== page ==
Depositor bill veto hurting the economy, says Iceland
ICELAND'S government says it sees no immediate political solution to contain the fallout of President Olafur R Grimsson's decision to veto a depositor bill that had sought to repair UK and Dutch diplomatic relations.
"The reaction of the international community has been very harsh and the decision is already causing us severe economic difficulties," Economy Minister Gylfi Magnusson said yesterday. "However, there's no immediate solution available at the moment; there's nothing that we are working towards behind the scenes."
The veto threatens to stall an economic resurrection that Iceland's Social Democrat, Left Green government had toiled over for a year. Mr Grimsson's January 5 announcement prompted Fitch Ratings to downgrade Iceland, while Standard & Poor's ratings the same day said it may lower its BBB-rating more than one level to non-investment grade.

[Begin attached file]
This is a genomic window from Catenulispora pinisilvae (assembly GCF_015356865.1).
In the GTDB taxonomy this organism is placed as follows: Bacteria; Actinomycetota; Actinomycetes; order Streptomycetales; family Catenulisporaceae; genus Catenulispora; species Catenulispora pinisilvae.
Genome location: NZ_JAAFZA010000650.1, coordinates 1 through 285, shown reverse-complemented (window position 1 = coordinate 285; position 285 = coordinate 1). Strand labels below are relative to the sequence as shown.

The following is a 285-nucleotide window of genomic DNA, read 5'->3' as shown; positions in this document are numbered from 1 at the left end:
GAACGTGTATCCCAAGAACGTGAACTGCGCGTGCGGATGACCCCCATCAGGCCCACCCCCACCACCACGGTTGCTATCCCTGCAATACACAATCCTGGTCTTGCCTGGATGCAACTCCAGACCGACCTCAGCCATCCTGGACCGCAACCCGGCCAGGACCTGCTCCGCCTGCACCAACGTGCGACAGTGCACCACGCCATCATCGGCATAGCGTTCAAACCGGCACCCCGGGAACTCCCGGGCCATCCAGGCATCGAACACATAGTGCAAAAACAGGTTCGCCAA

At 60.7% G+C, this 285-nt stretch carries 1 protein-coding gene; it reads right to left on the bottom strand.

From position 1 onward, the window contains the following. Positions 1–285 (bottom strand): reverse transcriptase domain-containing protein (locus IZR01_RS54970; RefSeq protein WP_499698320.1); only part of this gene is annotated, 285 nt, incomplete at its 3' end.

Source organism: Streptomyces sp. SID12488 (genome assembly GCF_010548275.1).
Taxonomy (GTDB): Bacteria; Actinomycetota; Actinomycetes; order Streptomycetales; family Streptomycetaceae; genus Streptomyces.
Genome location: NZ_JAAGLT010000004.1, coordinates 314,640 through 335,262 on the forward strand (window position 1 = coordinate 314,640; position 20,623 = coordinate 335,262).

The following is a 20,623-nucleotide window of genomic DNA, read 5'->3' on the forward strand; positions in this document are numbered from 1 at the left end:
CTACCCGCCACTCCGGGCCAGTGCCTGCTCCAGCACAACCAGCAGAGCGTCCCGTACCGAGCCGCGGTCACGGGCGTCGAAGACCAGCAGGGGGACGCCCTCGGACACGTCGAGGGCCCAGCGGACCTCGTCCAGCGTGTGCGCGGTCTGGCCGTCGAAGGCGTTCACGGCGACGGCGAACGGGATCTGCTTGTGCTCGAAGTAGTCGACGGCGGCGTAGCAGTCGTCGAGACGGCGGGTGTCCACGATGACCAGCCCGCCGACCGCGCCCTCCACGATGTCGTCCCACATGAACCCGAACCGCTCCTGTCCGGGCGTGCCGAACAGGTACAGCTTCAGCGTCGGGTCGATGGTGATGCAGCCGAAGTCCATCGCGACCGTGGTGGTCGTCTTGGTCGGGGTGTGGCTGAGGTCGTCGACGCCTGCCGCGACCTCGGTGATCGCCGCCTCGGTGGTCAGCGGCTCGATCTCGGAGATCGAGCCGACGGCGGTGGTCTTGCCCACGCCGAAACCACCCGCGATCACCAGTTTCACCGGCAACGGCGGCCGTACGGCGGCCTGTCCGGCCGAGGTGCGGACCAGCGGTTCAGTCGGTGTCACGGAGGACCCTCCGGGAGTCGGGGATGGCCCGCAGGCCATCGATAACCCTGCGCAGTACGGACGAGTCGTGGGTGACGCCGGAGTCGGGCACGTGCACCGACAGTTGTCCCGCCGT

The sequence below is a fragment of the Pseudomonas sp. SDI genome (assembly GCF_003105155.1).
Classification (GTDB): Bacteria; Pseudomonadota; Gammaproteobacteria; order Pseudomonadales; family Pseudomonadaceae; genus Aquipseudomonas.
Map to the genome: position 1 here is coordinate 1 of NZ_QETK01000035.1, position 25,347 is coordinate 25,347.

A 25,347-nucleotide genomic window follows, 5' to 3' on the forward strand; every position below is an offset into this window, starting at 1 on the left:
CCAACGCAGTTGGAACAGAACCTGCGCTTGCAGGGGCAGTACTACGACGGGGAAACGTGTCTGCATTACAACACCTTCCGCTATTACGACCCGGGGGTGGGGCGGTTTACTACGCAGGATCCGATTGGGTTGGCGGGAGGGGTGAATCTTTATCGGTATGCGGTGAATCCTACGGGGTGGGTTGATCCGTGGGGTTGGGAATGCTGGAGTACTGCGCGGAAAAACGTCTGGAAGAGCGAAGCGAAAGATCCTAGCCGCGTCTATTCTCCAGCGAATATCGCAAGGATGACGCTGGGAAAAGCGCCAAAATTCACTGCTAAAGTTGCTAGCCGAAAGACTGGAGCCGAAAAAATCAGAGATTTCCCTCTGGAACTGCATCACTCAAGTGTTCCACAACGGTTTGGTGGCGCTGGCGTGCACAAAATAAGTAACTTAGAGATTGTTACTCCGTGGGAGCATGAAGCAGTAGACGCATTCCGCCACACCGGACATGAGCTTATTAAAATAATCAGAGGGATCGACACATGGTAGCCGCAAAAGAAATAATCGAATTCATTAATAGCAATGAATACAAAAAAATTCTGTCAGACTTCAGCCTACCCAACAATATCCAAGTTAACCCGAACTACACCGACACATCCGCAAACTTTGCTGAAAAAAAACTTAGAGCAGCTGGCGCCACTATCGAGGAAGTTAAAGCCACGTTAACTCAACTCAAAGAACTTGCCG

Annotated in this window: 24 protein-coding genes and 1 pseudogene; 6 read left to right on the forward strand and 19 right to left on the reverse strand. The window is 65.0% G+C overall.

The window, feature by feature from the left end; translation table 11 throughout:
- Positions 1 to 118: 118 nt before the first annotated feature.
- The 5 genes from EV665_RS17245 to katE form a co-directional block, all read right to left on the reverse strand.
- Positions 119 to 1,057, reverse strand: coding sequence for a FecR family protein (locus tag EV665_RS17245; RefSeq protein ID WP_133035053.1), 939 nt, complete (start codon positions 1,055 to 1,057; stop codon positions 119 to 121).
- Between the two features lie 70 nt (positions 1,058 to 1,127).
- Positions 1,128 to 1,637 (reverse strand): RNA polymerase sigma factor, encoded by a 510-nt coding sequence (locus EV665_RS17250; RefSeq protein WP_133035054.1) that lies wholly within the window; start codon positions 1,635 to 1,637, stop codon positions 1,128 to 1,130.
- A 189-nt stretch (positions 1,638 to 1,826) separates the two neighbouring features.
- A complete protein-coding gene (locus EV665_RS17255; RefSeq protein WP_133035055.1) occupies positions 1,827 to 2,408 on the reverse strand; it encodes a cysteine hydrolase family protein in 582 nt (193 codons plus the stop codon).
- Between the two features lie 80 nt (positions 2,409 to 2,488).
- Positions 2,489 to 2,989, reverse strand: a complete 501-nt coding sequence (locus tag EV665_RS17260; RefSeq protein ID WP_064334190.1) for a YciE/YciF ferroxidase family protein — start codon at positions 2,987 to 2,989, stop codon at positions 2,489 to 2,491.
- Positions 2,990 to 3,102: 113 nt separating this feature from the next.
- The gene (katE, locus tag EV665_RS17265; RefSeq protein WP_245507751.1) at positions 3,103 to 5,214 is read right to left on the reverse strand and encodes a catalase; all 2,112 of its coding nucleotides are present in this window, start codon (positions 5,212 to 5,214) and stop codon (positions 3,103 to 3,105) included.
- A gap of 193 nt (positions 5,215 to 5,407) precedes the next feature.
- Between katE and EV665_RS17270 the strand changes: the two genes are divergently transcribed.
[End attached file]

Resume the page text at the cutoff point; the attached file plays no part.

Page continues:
The news sent credit default swaps on Iceland's debt to the highest since August last year on concern it be headed for default. Iceland's $2.1bn (€1.46bn) International Monetary Fund loan, with a further $2.5bn pledged by Sweden, Denmark, Norway and Finland, has been shelved because of Mr Grimsson's decision to block the depositor accord, Mr Magnusson said. And he doesn't expect a review scheduled for this month to take place. "The IMF can't move onwards with the programme unless the financing is in place," he added.
The veto also puts in peril central bank plans to ease capital controls, and will probably prevent the central bank from cutting interest rates further. (Bloomberg)